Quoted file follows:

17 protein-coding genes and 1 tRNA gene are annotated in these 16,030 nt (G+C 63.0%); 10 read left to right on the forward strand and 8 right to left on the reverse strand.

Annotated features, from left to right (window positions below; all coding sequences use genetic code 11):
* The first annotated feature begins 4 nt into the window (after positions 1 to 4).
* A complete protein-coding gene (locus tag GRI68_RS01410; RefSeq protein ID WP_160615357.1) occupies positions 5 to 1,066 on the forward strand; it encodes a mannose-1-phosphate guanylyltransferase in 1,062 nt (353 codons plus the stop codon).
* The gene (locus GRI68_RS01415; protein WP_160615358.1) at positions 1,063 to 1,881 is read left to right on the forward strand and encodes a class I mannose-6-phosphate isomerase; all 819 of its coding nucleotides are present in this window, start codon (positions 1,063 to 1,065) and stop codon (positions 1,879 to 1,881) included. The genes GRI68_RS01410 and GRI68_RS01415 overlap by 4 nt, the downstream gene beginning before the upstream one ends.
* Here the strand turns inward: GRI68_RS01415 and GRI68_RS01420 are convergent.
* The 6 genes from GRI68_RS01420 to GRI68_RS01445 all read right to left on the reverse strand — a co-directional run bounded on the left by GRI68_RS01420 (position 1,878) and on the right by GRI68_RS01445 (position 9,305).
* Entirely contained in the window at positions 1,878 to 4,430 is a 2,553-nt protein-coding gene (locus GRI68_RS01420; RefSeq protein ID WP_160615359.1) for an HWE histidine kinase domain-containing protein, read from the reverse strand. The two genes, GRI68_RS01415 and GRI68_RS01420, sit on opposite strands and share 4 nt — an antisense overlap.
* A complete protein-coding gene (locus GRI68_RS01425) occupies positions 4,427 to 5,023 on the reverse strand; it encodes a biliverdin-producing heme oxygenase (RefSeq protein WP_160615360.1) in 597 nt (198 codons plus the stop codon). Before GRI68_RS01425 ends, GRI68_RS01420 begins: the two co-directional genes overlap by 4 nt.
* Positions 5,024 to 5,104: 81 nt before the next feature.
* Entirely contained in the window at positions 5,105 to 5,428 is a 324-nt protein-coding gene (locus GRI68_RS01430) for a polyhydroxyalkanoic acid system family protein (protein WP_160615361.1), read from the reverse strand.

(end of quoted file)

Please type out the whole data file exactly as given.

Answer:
17 protein-coding genes and 1 tRNA gene are annotated in these 16,030 nt (G+C 63.0%); 10 read left to right on the forward strand and 8 right to left on the reverse strand.

Annotated features, from left to right (window positions below; all coding sequences use genetic code 11):
* The first annotated feature begins 4 nt into the window (after positions 1 to 4).
* A complete protein-coding gene (locus tag GRI68_RS01410; RefSeq protein ID WP_160615357.1) occupies positions 5 to 1,066 on the forward strand; it encodes a mannose-1-phosphate guanylyltransferase in 1,062 nt (353 codons plus the stop codon).
* The gene (locus GRI68_RS01415; protein WP_160615358.1) at positions 1,063 to 1,881 is read left to right on the forward strand and encodes a class I mannose-6-phosphate isomerase; all 819 of its coding nucleotides are present in this window, start codon (positions 1,063 to 1,065) and stop codon (positions 1,879 to 1,881) included. The genes GRI68_RS01410 and GRI68_RS01415 overlap by 4 nt, the downstream gene beginning before the upstream one ends.
* Here the strand turns inward: GRI68_RS01415 and GRI68_RS01420 are convergent.
* The 6 genes from GRI68_RS01420 to GRI68_RS01445 all read right to left on the reverse strand — a co-directional run bounded on the left by GRI68_RS01420 (position 1,878) and on the right by GRI68_RS01445 (position 9,305).
* Entirely contained in the window at positions 1,878 to 4,430 is a 2,553-nt protein-coding gene (locus GRI68_RS01420; RefSeq protein ID WP_160615359.1) for an HWE histidine kinase domain-containing protein, read from the reverse strand. The two genes, GRI68_RS01415 and GRI68_RS01420, sit on opposite strands and share 4 nt — an antisense overlap.
* A complete protein-coding gene (locus GRI68_RS01425) occupies positions 4,427 to 5,023 on the reverse strand; it encodes a biliverdin-producing heme oxygenase (RefSeq protein WP_160615360.1) in 597 nt (198 codons plus the stop codon). Before GRI68_RS01425 ends, GRI68_RS01420 begins: the two co-directional genes overlap by 4 nt.
* Positions 5,024 to 5,104: 81 nt before the next feature.
* Entirely contained in the window at positions 5,105 to 5,428 is a 324-nt protein-coding gene (locus GRI68_RS01430) for a polyhydroxyalkanoic acid system family protein (protein WP_160615361.1), read from the reverse strand.